A Republican lawmaker in Utah outlined a proposal last week to abolish compulsory education in the state.
State Sen. Aaron Osmond (R) argued that certain “parents act as if the responsibility to educate, and even care for their child, is primarily the responsibility of the public school system.”
“As a result, our teachers and schools have been forced to become surrogate parents, expected to do everything from behavioral counseling, to providing adequate nutrition, to teaching sex education, as well as ensuring full college and career readiness,” he wrote in a post on the state senate’s blog.
Osmond told the Deseret News that he wants the public to view education as an opportunity rather than a requirement.
“Let’s let them choose it, let’s not force them to do it,” Osmond said.
This is such an unbelievably bone-headed idea, Stacy Campfield must be kicking himself for not thinking of it first.
And yes, Osmond is related to “those” Osmonds. His father was one of the “unsung” Osmond brothers. Now we know why.
While I appreciate that Osmond seems to at least recognize an important issue faced by educators, I’m not sure how ending mandatory education is supposed to solve the problem. I don’t see how not educating the state’s kids serves the needs of the state or of the country as a whole. And I really don’t get how you go from Point A (teachers and schools are having to act as surrogate parents) to Point B (maybe those kids’ parents just don’t want them in school).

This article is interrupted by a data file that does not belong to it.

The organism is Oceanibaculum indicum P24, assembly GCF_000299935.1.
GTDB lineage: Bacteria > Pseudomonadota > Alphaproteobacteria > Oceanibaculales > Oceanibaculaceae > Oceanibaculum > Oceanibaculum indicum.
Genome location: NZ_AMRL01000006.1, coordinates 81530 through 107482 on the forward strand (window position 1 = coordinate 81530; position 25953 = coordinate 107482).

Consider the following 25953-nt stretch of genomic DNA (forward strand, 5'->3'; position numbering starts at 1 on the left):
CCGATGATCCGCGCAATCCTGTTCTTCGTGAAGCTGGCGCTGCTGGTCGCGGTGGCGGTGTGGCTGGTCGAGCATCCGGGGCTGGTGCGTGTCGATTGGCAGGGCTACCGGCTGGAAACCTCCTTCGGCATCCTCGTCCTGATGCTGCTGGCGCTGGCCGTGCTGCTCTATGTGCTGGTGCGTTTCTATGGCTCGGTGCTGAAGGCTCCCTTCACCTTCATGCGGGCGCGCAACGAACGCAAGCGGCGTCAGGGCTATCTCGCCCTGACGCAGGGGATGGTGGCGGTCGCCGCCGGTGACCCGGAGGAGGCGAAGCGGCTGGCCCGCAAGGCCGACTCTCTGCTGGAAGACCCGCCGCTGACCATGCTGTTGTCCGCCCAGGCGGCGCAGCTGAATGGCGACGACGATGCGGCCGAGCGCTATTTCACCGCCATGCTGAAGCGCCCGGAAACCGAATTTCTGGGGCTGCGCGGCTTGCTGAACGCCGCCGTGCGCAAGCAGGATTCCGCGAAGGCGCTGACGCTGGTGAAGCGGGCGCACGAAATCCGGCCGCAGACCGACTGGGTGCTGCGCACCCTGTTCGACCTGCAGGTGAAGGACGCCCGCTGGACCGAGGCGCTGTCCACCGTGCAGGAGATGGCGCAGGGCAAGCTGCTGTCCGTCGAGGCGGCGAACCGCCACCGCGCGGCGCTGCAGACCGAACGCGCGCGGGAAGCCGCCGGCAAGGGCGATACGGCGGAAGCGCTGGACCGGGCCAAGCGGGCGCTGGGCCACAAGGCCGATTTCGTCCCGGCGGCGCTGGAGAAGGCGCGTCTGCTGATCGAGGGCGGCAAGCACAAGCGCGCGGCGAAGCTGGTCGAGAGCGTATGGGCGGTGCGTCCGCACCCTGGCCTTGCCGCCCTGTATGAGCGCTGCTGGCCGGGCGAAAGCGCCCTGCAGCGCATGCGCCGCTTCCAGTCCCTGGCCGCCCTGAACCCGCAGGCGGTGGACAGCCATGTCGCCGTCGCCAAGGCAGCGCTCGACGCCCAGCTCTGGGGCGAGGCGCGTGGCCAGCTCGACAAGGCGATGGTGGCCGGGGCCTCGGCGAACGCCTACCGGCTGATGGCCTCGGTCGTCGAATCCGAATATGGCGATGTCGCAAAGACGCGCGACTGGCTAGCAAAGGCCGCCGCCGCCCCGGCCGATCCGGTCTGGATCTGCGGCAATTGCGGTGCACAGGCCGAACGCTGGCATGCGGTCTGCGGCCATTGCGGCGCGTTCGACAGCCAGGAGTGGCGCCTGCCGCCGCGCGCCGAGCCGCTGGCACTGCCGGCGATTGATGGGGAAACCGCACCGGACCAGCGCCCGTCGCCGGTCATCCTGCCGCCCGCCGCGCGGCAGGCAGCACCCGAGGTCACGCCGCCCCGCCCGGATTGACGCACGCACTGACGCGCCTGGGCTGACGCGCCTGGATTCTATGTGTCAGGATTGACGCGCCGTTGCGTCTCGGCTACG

I repeat: Huh?
This, my friends, is the utterly predictable place where Teapublican logic leads. Instead of addressing the hard issues, let’s just continue to punish those suffering from said problems while pretending ignorance and illiteracy are virtues.
You know, this country has always been a diverse place, but I remember when there were at least some things on which we could all agree. And one of those things was that education was good. The highest hope parents had for their kids was that they’d get a college education. If you were the first in your family to graduate high school or to get a college degree, this was a good thing. You were proud of it.
WTF, America? Is this what we have to thank for 30 years of conservative talk radio and phony populism?
From the Deseret News link:
Utah’s public education system is currently the lowest-funded in the nation in terms of per-pupil spending.
Looks like Utah lawmakers have already made that choice for the state’s kids. This also explains how someone like Osmond got elected to the state senate in the first place.
Here’s a question: if your own damn legislature doesn’t value education, why the hell do you think your citizens should?